The crowd was led by several hundred neo-Nazis who were then joined by thousands of ordinary citizens, donning polo shirts and baggy chino shorts in various boring tones and while others threw off their attire to show off sagging tattoos or openly urinated in the streets, footage and photographs showed.
Khan said the counter-protests were clearly created to provoke violence, and the best way to respond was to stay home and ignore them.
London's Metropolitan Police had said those who had ignored the pleas not to protest must comply with conditions imposed, including keeping to separate designated areas and dispersing by 1600 GMT.
About 1,000 far-right activists took to London's streets, vowing to protect historic monuments that have been targeted on the fringes of recent Black Lives Matter marches.
"These people who are marching did not set out to do this, but a very, very small, extremely explosive group of people who have made a practice of hijacking entirely responsible demonstrations are behaving in an unspeakable and cowardly manner".
Anti-racism protesters, who have staged demonstrations since the death of African American George Floyd after a Minneapolis police officer knelt on his neck for almost nine minutes while detaining him on May 25, have put statues at the forefront of their challenge to Britain's imperialist past.
About two miles away, around 20 anti-racism protesters gathered at Hyde Park, holding Black Lives Matter placards, even though organisers had told them not to attend fearing clashes.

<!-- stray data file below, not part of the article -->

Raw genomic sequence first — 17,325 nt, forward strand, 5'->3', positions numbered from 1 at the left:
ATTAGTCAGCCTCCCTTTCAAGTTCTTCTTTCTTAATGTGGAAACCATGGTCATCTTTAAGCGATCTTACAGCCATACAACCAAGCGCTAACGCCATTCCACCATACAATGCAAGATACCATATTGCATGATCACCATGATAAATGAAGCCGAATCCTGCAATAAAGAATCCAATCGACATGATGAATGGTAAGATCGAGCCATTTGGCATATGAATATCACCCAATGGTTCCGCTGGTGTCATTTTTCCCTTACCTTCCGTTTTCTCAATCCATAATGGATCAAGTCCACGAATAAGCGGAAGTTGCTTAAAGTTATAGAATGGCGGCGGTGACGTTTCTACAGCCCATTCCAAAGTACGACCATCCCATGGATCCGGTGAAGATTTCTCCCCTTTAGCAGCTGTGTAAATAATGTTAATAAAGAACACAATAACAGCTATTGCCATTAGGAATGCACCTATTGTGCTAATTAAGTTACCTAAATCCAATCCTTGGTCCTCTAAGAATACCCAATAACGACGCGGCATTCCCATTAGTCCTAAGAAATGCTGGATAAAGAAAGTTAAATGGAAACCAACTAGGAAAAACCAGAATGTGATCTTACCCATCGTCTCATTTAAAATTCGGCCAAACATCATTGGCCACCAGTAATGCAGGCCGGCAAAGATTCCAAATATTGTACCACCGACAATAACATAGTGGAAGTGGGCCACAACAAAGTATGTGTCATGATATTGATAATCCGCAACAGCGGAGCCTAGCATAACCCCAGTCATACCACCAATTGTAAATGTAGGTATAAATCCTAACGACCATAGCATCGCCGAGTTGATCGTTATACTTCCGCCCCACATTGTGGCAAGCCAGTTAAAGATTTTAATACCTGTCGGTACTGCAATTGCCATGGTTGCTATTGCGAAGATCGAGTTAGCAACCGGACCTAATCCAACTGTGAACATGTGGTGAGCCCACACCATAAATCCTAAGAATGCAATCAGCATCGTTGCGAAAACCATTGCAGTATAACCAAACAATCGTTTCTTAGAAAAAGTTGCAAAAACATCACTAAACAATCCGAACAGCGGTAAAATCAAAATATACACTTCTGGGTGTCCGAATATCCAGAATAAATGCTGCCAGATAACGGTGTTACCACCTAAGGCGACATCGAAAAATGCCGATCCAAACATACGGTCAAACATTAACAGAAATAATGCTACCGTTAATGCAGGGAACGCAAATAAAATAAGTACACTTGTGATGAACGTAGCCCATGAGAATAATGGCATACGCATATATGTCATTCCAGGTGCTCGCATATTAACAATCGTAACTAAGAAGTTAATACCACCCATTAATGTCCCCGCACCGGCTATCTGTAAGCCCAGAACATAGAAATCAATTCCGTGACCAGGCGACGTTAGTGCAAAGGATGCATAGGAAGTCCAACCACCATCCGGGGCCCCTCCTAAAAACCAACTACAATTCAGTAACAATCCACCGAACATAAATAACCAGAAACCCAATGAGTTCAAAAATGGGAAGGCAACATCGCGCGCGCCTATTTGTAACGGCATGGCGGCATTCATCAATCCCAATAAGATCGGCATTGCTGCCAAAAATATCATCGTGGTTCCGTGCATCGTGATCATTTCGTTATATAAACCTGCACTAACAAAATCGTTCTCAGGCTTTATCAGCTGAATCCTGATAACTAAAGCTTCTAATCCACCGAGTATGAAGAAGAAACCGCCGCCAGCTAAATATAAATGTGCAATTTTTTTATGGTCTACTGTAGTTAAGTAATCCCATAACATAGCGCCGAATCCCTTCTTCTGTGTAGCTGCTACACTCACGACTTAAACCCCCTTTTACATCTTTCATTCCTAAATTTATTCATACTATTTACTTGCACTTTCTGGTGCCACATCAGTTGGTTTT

Earlier, a statue of slave trader Edward Colston was hauled from its plinth by protestors in the English port city of Bristol on Sunday and dumped in the harbour.
The statue of Churchill was completely boarded up this week in an effort to protect it from vandals.
British Prime Minister Boris Johnson condemned the clashes as "racist thuggery". Authorities also fenced off the nearby Cenotaph, a memorial to Britain's war dead.
Tomorrow's major Black Lives Matter rally in central London has been cancelled after concerns of clashes with far-right groups who have urged people to head to their local war memorial and statues tomorrow to form a protective cordon.
Police Commander Bas Javid urged people not to gather in large groups at all because of the coronavirus.
The protests were meant to wind down by 5 p.m. BST, but it does not appear that all protesters or activists have complied.
"As for the planned demonstrations, we all understand the legitimate feelings of outrage at what happened in Minnesota and the legitimate desire to protest against discrimination".
Dozens were arrested last weekend, and a police horse was pictured bolting past the crowds amid the chaos.
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